The in-house art department had the most daunting job. A team including Wendy Christiansen, Floyd Easterman, Mike Malicki, and Greg Septon created no less than six distinct immersive environments from scratch, and designed an assortment of life-sized animals to populate them. Bob Frankowiak, Carol Harding, and Syl Swonski painted the various murals and illustrations. Only a few pieces were purchased, among them a pair of dinosaurs from the famed Sinclair Dinoland exhibition at the 1964 World’s Fair. The Struthiomimus is a Dinoland original, while the Stegosaurus is a duplicate made from the original molds.

The Stegosaurus. Photo by the author.

The Tyrannosaurus diorama can be viewed from ground level or from a mezzanine. Photo by the author.

The exhibit artists put everything they had into the Tyrannosaurus scene. This was to be the first life-sized diorama of dinosaurs in their environment ever built, so it had to be spectacular. Artists created hundreds of individual fronds and leaves, pressed dozens of footprints into the simulated mud, and populated the scene with animals large and small. Although the bloody spectacle of T. rex digging into the side of Triceratops steals the show, the scene also contains a paddlefish, a Champsosaurus, a tiny mammal, a loon-like bird, and more. No detail was too small: the Tyrannosaurus even has drool (made from clear plastic lacquer) dangling from its teeth. Computer-controlled lighting (state-of-the-art in the early 1980s) cycles through different times of day, and a richly-layered soundtrack of animal calls brings the motionless tableau to life. All told, the diorama was nearly five years in the making from the earliest drawings to final installation.

The Ordovician reef. Photo by the author.

The Third Planet opened to the public on October 8th, 1983. 28,518 visitors attended opening events across three consecutive weekends, and media coverage was universally positive. The introductory film on plate tectonics even won a Golden Eagle Film Award in the Science category. Museum director Kenneth Starr (no relation to the former independent counsel) handled the occasional visitor complaint personally. In one amusing reply to a visitor complaining that the T. rex diorama was too gory, Starr wrote that “such is the way that life was and still continues to be in the natural world. We do no one any educational courtesy by portraying life a la Walt Disney and Fantasia.”

For the most part, The Third Planet is still exactly as it was 35 years ago. The most significant change was the addition of a mounted Torosaurus skeleton to the exhibit entrance in 1991, replacing the orientation film. The fossils were found by Bob and Gail Chambers during one of the museum’s “Dig-A-Dinosaur” summer field programs. Rolf Johnson coordinated a team of volunteers to prepare and mount the skeleton, all in view of the public. The now-classic Tyrannosaurus diorama was updated in 2017 with enhanced lighting and sound. According to regular visitors, the scene is now louder and more intense than ever. Two dromaeosaurs were removed from the diorama so that museum artists could outfit them with feathers, but they have yet to be reinstalled.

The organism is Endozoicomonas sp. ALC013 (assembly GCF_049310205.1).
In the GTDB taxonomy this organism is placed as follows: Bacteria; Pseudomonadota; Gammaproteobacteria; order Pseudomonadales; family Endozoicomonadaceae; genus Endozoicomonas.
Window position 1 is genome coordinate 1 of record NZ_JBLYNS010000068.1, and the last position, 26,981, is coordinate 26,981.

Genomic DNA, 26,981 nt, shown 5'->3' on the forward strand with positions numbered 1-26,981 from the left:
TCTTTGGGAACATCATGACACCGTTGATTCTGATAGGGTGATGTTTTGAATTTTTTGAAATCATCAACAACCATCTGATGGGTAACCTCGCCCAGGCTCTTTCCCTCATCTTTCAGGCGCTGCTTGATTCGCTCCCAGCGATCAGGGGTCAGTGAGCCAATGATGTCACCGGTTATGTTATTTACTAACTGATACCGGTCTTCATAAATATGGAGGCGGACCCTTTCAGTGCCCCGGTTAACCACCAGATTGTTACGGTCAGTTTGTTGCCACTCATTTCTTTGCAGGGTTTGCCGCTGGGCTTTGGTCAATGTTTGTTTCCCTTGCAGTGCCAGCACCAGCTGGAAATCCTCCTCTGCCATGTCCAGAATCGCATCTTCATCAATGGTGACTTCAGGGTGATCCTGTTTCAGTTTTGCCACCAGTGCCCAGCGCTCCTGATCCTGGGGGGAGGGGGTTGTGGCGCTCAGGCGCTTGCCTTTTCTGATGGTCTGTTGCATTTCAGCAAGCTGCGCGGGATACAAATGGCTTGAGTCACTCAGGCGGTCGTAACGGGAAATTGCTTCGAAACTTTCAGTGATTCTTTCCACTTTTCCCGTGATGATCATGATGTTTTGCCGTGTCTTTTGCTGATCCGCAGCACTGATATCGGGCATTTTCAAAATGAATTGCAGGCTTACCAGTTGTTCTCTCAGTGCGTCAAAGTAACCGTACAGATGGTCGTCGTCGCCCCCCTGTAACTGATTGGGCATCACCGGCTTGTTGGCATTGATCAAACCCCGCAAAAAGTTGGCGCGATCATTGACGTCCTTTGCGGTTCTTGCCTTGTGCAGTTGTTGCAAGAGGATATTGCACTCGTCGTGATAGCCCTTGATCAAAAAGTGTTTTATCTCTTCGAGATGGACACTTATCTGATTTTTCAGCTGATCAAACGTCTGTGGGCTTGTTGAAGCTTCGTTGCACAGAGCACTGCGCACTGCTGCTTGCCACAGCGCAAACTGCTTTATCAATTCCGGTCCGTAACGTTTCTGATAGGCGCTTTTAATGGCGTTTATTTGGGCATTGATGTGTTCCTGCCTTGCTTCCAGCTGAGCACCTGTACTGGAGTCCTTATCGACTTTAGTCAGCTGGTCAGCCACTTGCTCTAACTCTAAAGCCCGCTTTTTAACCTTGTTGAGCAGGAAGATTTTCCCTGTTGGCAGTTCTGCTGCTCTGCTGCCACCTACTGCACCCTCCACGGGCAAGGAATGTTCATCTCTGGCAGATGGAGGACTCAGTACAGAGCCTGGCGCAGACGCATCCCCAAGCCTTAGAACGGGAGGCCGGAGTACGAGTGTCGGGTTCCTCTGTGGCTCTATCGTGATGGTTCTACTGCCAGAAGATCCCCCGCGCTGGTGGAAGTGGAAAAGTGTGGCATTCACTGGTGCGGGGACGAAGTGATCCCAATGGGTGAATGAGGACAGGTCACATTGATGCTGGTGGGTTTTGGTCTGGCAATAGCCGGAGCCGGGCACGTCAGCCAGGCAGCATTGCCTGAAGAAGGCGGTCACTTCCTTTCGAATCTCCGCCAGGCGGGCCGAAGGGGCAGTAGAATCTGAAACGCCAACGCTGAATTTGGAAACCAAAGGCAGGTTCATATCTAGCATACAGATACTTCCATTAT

Torosaurus had a colossal head. At nine feet long and nearly as wide, it is rivaled only by modern whales. Photo by the author.

Nevertheless, much of the content in The Third Planet is decades out of date. This is largely the result of a major budget crisis MPM faced, and overcame, in the early 2000s. A CFO’s mismanagement put the museum eight figures in debt, and 40% of staff left or were laid off. The museum had to fight for its existence in a conservative-leaning state, fending off unhelpful suggestions to privatize, sell off collections, or close altogether.

Happily, MPM is now completely out of debt and looking toward the future. The museum’s collections facilities are in poor shape, and significant renovations would be needed for the institution to maintain its accreditation. Rather than continuing to lobby Milwaukee County (which owns the building the museum occupies) to update the structure, MPM is looking to move to a new, purpose-built location elsewhere in the city. Earlier this year, MPM revealed a series of conceptual images, all of which emphasize bright, open interiors and a mix of indoor and outdoor displays.

As explained in the museum’s FAQ document about the move, the best historic dioramas and exhibits would be moved to the new location. That means that, assuming MPM can find a location and funding for the new building, highlights of The Third Planet would surely be restored and re-contextualized in any future incarnation of the institution. At the very least, the prominence of dinosaurs and fossils in nearly all of the conceptual images makes it clear that paleontology exhibits will be part of MPM for a long time to come.

Many thanks to Archivist Ruth King for her generous assistance in accessing materials used for this article.

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Filed under dinosaurs, exhibits, mammals, MPM, museums, paleoart